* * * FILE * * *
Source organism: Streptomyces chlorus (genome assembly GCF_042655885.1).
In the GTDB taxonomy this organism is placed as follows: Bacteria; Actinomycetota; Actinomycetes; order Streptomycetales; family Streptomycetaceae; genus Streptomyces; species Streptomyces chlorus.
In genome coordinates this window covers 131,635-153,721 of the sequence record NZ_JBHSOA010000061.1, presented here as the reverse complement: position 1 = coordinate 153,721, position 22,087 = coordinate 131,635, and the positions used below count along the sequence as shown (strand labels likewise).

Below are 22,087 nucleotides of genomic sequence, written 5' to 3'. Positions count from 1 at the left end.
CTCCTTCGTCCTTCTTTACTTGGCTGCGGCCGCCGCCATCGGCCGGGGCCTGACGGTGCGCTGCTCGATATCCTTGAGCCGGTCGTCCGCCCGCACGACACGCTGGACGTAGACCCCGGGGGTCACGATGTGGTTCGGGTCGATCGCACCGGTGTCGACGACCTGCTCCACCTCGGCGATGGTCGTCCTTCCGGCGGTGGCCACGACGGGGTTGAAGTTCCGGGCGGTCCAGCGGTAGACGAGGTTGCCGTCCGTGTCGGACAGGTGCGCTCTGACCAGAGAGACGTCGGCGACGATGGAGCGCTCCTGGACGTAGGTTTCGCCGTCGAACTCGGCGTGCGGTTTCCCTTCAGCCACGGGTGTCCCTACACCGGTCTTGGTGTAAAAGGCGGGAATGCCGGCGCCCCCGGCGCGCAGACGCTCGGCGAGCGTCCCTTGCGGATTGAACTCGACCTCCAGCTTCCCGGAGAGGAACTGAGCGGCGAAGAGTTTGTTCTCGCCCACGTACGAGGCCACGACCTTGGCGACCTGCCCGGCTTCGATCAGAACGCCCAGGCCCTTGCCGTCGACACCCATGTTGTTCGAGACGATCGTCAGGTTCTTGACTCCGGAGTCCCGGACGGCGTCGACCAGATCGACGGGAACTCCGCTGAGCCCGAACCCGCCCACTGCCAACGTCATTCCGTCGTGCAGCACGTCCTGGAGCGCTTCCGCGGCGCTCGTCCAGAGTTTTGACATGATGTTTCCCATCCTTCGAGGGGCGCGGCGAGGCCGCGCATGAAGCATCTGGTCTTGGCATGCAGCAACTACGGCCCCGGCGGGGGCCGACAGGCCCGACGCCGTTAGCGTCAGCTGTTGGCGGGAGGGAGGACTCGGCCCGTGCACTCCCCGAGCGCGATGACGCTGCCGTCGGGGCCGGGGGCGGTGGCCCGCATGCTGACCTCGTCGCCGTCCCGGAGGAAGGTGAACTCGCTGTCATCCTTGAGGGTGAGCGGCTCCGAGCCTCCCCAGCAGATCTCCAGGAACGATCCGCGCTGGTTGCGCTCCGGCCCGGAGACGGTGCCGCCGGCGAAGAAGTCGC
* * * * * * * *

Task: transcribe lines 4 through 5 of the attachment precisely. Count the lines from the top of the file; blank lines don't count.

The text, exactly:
Below are 22,087 nucleotides of genomic sequence, written 5' to 3'. Positions count from 1 at the left end.
CTCCTTCGTCCTTCTTTACTTGGCTGCGGCCGCCGCCATCGGCCGGGGCCTGACGGTGCGCTGCTCGATATCCTTGAGCCGGTCGTCCGCCCGCACGACACGCTGGACGTAGACCCCGGGGGTCACGATGTGGTTCGGGTCGATCGCACCGGTGTCGACGACCTGCTCCACCTCGGCGATGGTCGTCCTTCCGGCGGTGGCCACGACGGGGTTGAAGTTCCGGGCGGTCCAGCGGTAGACGAGGTTGCCGTCCGTGTCGGACAGGTGCGCTCTGACCAGAGAGACGTCGGCGACGATGGAGCGCTCCTGGACGTAGGTTTCGCCGTCGAACTCGGCGTGCGGTTTCCCTTCAGCCACGGGTGTCCCTACACCGGTCTTGGTGTAAAAGGCGGGAATGCCGGCGCCCCCGGCGCGCAGACGCTCGGCGAGCGTCCCTTGCGGATTGAACTCGACCTCCAGCTTCCCGGAGAGGAACTGAGCGGCGAAGAGTTTGTTCTCGCCCACGTACGAGGCCACGACCTTGGCGACCTGCCCGGCTTCGATCAGAACGCCCAGGCCCTTGCCGTCGACACCCATGTTGTTCGAGACGATCGTCAGGTTCTTGACTCCGGAGTCCCGGACGGCGTCGACCAGATCGACGGGAACTCCGCTGAGCCCGAACCCGCCCACTGCCAACGTCATTCCGTCGTGCAGCACGTCCTGGAGCGCTTCCGCGGCGCTCGTCCAGAGTTTTGACATGATGTTTCCCATCCTTCGAGGGGCGCGGCGAGGCCGCGCATGAAGCATCTGGTCTTGGCATGCAGCAACTACGGCCCCGGCGGGGGCCGACAGGCCCGACGCCGTTAGCGTCAGCTGTTGGCGGGAGGGAGGACTCGGCCCGTGCACTCCCCGAGCGCGATGACGCTGCCGTCGGGGCCGGGGGCGGTGGCCCGCATGCTGACCTCGTCGCCGTCCCGGAGGAAGGTGAACTCGCTGTCATCCTTGAGGGTGAGCGGCTCCGAGCCTCCCCAGCAGATCTCCAGGAACGATCCGCGCTGGTTGCGCTCCGGCCCGGAGACGGTGCCGCCGGCGAAGAAGTCGC